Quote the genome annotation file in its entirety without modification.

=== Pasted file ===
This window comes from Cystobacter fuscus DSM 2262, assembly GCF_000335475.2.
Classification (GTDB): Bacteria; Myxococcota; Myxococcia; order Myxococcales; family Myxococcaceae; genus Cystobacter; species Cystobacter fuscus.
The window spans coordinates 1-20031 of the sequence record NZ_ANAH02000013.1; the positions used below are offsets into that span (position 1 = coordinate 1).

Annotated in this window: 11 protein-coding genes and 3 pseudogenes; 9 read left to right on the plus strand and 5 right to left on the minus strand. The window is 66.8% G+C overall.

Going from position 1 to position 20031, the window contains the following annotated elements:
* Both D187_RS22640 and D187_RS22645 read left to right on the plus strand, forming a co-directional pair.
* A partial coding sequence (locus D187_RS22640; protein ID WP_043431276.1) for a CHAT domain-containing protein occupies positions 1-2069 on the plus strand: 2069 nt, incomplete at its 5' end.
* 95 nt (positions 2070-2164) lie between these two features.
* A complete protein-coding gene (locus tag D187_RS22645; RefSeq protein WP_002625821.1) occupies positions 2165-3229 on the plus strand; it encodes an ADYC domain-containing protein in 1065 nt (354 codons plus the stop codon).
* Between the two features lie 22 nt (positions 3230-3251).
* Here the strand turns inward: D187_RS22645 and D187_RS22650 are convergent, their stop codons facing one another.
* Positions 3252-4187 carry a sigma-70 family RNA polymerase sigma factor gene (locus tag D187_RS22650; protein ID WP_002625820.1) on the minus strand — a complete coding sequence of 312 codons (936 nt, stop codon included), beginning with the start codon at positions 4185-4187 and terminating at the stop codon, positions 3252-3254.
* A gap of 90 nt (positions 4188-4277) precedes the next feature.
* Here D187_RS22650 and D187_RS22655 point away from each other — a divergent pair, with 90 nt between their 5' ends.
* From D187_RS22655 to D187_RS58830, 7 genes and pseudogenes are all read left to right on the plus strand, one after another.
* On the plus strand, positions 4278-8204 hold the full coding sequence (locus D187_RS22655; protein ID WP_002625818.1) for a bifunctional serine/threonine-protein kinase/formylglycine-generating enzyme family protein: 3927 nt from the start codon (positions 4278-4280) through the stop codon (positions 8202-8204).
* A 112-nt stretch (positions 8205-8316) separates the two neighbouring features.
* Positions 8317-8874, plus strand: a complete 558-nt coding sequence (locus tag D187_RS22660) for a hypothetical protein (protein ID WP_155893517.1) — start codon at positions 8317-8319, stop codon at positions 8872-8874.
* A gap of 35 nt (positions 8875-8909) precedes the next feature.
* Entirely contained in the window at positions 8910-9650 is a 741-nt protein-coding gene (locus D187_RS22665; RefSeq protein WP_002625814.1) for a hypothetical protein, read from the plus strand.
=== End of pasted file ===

This window comes from Cystobacter fuscus DSM 2262, assembly GCF_000335475.2.
Classification (GTDB): Bacteria; Myxococcota; Myxococcia; order Myxococcales; family Myxococcaceae; genus Cystobacter; species Cystobacter fuscus.
The window spans coordinates 1-20031 of the sequence record NZ_ANAH02000013.1; the positions used below are offsets into that span (position 1 = coordinate 1).

Annotated in this window: 11 protein-coding genes and 3 pseudogenes; 9 read left to right on the plus strand and 5 right to left on the minus strand. The window is 66.8% G+C overall.

Going from position 1 to position 20031, the window contains the following annotated elements:
* Both D187_RS22640 and D187_RS22645 read left to right on the plus strand, forming a co-directional pair.
* A partial coding sequence (locus D187_RS22640; protein ID WP_043431276.1) for a CHAT domain-containing protein occupies positions 1-2069 on the plus strand: 2069 nt, incomplete at its 5' end.
* 95 nt (positions 2070-2164) lie between these two features.
* A complete protein-coding gene (locus tag D187_RS22645; RefSeq protein WP_002625821.1) occupies positions 2165-3229 on the plus strand; it encodes an ADYC domain-containing protein in 1065 nt (354 codons plus the stop codon).
* Between the two features lie 22 nt (positions 3230-3251).
* Here the strand turns inward: D187_RS22645 and D187_RS22650 are convergent, their stop codons facing one another.
* Positions 3252-4187 carry a sigma-70 family RNA polymerase sigma factor gene (locus tag D187_RS22650; protein ID WP_002625820.1) on the minus strand — a complete coding sequence of 312 codons (936 nt, stop codon included), beginning with the start codon at positions 4185-4187 and terminating at the stop codon, positions 3252-3254.
* A gap of 90 nt (positions 4188-4277) precedes the next feature.
* Here D187_RS22650 and D187_RS22655 point away from each other — a divergent pair, with 90 nt between their 5' ends.
* From D187_RS22655 to D187_RS58830, 7 genes and pseudogenes are all read left to right on the plus strand, one after another.
* On the plus strand, positions 4278-8204 hold the full coding sequence (locus D187_RS22655; protein ID WP_002625818.1) for a bifunctional serine/threonine-protein kinase/formylglycine-generating enzyme family protein: 3927 nt from the start codon (positions 4278-4280) through the stop codon (positions 8202-8204).
* A 112-nt stretch (positions 8205-8316) separates the two neighbouring features.
* Positions 8317-8874, plus strand: a complete 558-nt coding sequence (locus tag D187_RS22660) for a hypothetical protein (protein ID WP_155893517.1) — start codon at positions 8317-8319, stop codon at positions 8872-8874.
* A gap of 35 nt (positions 8875-8909) precedes the next feature.
* Entirely contained in the window at positions 8910-9650 is a 741-nt protein-coding gene (locus D187_RS22665; RefSeq protein WP_002625814.1) for a hypothetical protein, read from the plus strand.